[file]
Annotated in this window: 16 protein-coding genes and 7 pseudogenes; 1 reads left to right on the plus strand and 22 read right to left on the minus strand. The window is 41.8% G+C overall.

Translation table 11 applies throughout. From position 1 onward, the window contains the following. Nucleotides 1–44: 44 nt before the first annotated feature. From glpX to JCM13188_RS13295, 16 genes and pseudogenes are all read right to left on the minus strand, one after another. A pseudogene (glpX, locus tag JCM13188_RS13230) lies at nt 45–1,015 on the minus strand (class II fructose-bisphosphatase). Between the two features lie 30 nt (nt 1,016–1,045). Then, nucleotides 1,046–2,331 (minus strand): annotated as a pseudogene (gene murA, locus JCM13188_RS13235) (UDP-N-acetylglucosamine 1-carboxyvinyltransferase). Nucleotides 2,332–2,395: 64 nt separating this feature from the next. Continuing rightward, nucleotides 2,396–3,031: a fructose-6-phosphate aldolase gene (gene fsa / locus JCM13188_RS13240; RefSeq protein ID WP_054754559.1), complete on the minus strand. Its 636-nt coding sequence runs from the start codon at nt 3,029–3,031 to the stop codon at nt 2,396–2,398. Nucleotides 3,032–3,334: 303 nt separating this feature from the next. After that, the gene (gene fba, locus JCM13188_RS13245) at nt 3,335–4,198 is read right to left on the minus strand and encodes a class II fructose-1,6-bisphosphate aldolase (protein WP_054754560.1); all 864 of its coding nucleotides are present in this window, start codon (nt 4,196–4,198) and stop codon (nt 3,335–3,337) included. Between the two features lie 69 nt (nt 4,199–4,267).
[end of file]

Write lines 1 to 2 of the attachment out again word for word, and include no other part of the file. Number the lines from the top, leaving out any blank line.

Annotated in this window: 16 protein-coding genes and 7 pseudogenes; 1 reads left to right on the plus strand and 22 read right to left on the minus strand. The window is 41.8% G+C overall.

Translation table 11 applies throughout. From position 1 onward, the window contains the following. Nucleotides 1–44: 44 nt before the first annotated feature. From glpX to JCM13188_RS13295, 16 genes and pseudogenes are all read right to left on the minus strand, one after another. A pseudogene (glpX, locus tag JCM13188_RS13230) lies at nt 45–1,015 on the minus strand (class II fructose-bisphosphatase). Between the two features lie 30 nt (nt 1,016–1,045). Then, nucleotides 1,046–2,331 (minus strand): annotated as a pseudogene (gene murA, locus JCM13188_RS13235) (UDP-N-acetylglucosamine 1-carboxyvinyltransferase). Nucleotides 2,332–2,395: 64 nt separating this feature from the next. Continuing rightward, nucleotides 2,396–3,031: a fructose-6-phosphate aldolase gene (gene fsa / locus JCM13188_RS13240; RefSeq protein ID WP_054754559.1), complete on the minus strand. Its 636-nt coding sequence runs from the start codon at nt 3,029–3,031 to the stop codon at nt 2,396–2,398. Nucleotides 3,032–3,334: 303 nt separating this feature from the next. After that, the gene (gene fba, locus JCM13188_RS13245) at nt 3,335–4,198 is read right to left on the minus strand and encodes a class II fructose-1,6-bisphosphate aldolase (protein WP_054754560.1); all 864 of its coding nucleotides are present in this window, start codon (nt 4,196–4,198) and stop codon (nt 3,335–3,337) included. Between the two features lie 69 nt (nt 4,199–4,267).